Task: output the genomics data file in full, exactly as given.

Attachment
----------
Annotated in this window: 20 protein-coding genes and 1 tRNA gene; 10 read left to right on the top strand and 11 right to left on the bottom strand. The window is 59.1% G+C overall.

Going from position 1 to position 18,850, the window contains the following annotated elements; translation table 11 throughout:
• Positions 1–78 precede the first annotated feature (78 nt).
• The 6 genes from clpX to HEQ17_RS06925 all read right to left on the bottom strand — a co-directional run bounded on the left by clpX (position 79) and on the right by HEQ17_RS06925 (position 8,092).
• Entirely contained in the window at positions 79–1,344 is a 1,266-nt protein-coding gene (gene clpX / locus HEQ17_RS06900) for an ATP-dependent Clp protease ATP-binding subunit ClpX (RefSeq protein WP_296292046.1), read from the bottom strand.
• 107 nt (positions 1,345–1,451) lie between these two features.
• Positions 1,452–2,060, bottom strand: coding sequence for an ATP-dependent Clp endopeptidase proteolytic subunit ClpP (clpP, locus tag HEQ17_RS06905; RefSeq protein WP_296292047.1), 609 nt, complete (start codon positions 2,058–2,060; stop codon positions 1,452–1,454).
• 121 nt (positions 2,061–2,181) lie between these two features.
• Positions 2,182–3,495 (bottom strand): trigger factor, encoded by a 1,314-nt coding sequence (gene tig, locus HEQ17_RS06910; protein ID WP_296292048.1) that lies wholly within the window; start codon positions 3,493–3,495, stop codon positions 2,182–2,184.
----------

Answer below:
Annotated in this window: 20 protein-coding genes and 1 tRNA gene; 10 read left to right on the top strand and 11 right to left on the bottom strand. The window is 59.1% G+C overall.

Going from position 1 to position 18,850, the window contains the following annotated elements; translation table 11 throughout:
• Positions 1–78 precede the first annotated feature (78 nt).
• The 6 genes from clpX to HEQ17_RS06925 all read right to left on the bottom strand — a co-directional run bounded on the left by clpX (position 79) and on the right by HEQ17_RS06925 (position 8,092).
• Entirely contained in the window at positions 79–1,344 is a 1,266-nt protein-coding gene (gene clpX / locus HEQ17_RS06900) for an ATP-dependent Clp protease ATP-binding subunit ClpX (RefSeq protein WP_296292046.1), read from the bottom strand.
• 107 nt (positions 1,345–1,451) lie between these two features.
• Positions 1,452–2,060, bottom strand: coding sequence for an ATP-dependent Clp endopeptidase proteolytic subunit ClpP (clpP, locus tag HEQ17_RS06905; RefSeq protein WP_296292047.1), 609 nt, complete (start codon positions 2,058–2,060; stop codon positions 1,452–1,454).
• 121 nt (positions 2,061–2,181) lie between these two features.
• Positions 2,182–3,495 (bottom strand): trigger factor, encoded by a 1,314-nt coding sequence (gene tig, locus HEQ17_RS06910; protein ID WP_296292048.1) that lies wholly within the window; start codon positions 3,493–3,495, stop codon positions 2,182–2,184.